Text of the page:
When I was really young, about 7 years old or so, I started taking piano lessons outside of school. To be honest, I hated them, I didn’t like practicing and I felt like they were really cutting into the time I was supposed to be spending watching Saturday Morning Cartoons. Later on, I started taking guitar lessons, and though I didn’t fall in love with those either, I did begin to play music on my own outside of the lessons, learning songs to play for my parents using tabs on the internet. In middle school, I started playing in a ska/punk band with my friends called Crucial Party. That project evolved into the indie band Screech Owls, which we recorded an album for in the beginning of high school with the help of our teacher Mr. Frye. That was the beginning of my serious interest in playing music. From there on, I recorded an EP with my friend Rachel Ishikawa as part of her folk band Sumi and I also started Stolen Jars, my own personal project. I put out an album under that name during my Senior year of high school and that was the album that started my career as it stands today. I was lucky enough to have a song from that album placed in an iPad commercial while I was in college, and my second album under that name landed me the publishing deal with SONGS and a lot of good press, including some nice write-ups from NPR, Stereogum, and Consequence of Sound to name a few. I also started doing film scoring during college, working on the feature film The Rewrite starring Hugh Grant and Marisa Tomei, and the indie film Hard Sell starring Kristen Chenoweth with my friend and scoring partner Clyde Lawrence, as well as many shorts including Open 24 Hours which was accepted into Cannes Film Festival last year. Now I spend my day-to-day working on new Stolen Jars music, producing and writing for and with other artists, and working on new scoring opportunities. I feel very lucky to be doing all of that.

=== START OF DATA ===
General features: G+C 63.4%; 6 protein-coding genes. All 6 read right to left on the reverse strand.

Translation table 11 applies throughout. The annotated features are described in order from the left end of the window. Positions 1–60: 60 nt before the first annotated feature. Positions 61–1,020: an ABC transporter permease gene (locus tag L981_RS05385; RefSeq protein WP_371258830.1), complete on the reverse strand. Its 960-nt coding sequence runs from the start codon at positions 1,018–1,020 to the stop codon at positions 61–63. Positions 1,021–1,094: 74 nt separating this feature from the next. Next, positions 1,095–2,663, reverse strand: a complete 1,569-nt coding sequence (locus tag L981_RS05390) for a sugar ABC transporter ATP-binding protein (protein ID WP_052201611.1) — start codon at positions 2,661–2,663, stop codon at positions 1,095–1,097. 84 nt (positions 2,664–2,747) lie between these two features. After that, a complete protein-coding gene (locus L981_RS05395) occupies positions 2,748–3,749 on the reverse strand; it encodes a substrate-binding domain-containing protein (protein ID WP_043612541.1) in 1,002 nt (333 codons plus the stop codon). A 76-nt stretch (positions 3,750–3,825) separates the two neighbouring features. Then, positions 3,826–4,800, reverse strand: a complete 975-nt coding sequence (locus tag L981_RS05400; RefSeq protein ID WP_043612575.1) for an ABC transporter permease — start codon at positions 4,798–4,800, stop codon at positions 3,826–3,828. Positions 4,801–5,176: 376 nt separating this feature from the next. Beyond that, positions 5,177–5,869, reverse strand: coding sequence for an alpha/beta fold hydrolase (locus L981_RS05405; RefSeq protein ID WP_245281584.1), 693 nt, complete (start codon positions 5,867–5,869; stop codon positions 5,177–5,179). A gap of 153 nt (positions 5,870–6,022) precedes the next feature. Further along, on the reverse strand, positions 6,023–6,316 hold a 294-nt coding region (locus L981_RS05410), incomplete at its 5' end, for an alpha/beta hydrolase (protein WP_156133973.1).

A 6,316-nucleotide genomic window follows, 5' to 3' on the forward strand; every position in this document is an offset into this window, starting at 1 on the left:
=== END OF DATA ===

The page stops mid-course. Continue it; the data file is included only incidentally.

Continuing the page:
How did you get interested in music?
I became interested in music because my parents always were. My first favorite songs were ones that my parents introduced me to. “Blue Chair” by Elvis Costello was something my dad and I would dance to in the living room when I was very young. “Ode to My Family” by the Cranberries was on repeat in the kitchen when it came out. Later on, my brother would make me mix CDs every Christmas to show me what he was currently listening to and from there I sought new music on my own.